Rip Off Britain: Lawyer Gary Rycroft gives tips on parking tickets
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A LAWYER has given his top tips on dealing with parking fines ahead of the new Government code of conduct. The expert said these rules mean in some cases it’s better for drivers to complain instead of paying their fine straight away.
As the Government prepares to legislate parking with a new code of conduct that will limit maximum fines and introduce strict controls on private parking companies, lawyer Gary Rycroft appeared on the BBC’s Rip Off Britain to offer his advice on dealing with fines.
He said: “If you’ve been slapped with a penalty after parking on private land, and you thought the parking company was trying it on, there’s good news ahead.
“The Government’s new parking Code of Practice plans to make private parking firms pull their socks up.
“Firstly, remember the rules for parking tickets on private land have always been different from parking fines issued by the local authority, or police for publicly owned car parks and the public highway. on private land.
“The parking tickets issued are never fines, even if they look like one – they’re simply invoices for the time you have spent parking on someone else’s property.
“This means they only acquire legal force if a private parking company takes you to court and gets a judgement against you, which is different from parking fines, which have legal force as soon as they are issued.”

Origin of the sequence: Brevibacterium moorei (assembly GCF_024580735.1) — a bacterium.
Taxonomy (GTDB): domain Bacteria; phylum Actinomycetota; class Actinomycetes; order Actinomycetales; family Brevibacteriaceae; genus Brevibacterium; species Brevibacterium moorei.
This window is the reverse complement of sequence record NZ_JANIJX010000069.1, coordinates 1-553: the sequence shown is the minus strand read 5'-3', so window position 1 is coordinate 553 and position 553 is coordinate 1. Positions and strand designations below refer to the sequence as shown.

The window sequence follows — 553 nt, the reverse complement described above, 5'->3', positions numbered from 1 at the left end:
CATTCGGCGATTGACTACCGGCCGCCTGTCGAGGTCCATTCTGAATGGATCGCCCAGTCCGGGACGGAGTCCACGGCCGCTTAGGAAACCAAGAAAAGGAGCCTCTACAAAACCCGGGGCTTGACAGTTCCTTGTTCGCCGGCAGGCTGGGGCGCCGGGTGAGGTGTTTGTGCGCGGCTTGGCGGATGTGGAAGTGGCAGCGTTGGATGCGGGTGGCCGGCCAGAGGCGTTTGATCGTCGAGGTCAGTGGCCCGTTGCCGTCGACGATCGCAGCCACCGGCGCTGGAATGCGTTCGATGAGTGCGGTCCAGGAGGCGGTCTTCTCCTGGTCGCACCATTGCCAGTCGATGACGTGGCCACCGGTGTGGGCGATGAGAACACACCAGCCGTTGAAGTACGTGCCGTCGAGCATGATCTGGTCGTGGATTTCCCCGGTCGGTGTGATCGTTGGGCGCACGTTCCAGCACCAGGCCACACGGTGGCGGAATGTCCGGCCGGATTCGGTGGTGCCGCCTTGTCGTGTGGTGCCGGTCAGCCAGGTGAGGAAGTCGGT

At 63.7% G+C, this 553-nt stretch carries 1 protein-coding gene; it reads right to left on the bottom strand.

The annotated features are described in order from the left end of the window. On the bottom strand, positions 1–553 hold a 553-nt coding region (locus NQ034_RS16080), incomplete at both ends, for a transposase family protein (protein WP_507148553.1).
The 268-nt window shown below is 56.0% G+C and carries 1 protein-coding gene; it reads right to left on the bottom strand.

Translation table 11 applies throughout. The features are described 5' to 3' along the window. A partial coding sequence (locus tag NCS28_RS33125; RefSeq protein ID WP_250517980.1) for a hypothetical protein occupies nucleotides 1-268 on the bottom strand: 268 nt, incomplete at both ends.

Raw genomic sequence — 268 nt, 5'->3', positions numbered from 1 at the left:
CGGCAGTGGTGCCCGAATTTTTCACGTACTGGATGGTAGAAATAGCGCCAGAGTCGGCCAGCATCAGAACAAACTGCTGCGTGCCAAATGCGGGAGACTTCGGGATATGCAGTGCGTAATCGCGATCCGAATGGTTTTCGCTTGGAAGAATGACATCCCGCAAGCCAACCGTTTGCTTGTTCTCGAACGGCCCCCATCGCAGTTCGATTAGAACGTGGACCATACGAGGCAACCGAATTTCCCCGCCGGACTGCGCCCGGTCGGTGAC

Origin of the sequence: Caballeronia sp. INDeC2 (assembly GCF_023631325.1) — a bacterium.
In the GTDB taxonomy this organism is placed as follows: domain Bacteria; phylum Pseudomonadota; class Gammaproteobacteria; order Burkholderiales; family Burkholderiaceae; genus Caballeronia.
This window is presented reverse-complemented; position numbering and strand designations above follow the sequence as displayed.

Mr Rycroft also commented on the forceful measures applied by parking companies when dealing with those they believe owe them money.
He said: “Companies have used pseudo-legal aggressive language when pursuing motorists, including the threat of debt collectors.
“The good news is that’s now against the rules.
“The new code of practice dictates higher standards of behaviour towards motorists.
“Rogue firms which break these rules could be barred from requesting data from the DVLA, which they rely on to track down motorists and send tickets through the post.
“So if you experience this sort of treatment, report the parking company to an accredited Parking Association, which can investigate.”
Mr Rycroft also offered his thoughts on those who have been incorrectly issued with a fine, saying: “Many of us have been landed with a ticket for an innocent mistake when it comes to parking by making an error typing a number plate into the machine.
“The new rules recognise that and plan to make it easier and fairer to appeal against a ticket.
“You might even be able to get your ticket cancelled altogether if you’ve made a genuinely innocent error or if you have a valid ticket, permit or blue badge but failed to display it correctly.”
Despite the new legislation not being in place yet, Mr Rycroft advised that drivers should act as though parts of it already are.
He said: “The new appeals process won’t be fully implemented until 2024. But my advice is to quote these new rules anyway, because the government says that private parking companies should already be following the spirit of the new code.
“One big and welcome change is that all private parking ticket charges should now mirror and cost the same as the system for public car parks run by your local authority, which means tickets which used to be up to £100 pounds will now be capped at £50 pounds.
“You’ll also be offered a 50 percent discount if you pay within 14 days.
“So if you find yourself with a parking ticket, and it’s not playing by the new rules, my advice is don’t pay – complain instead.”
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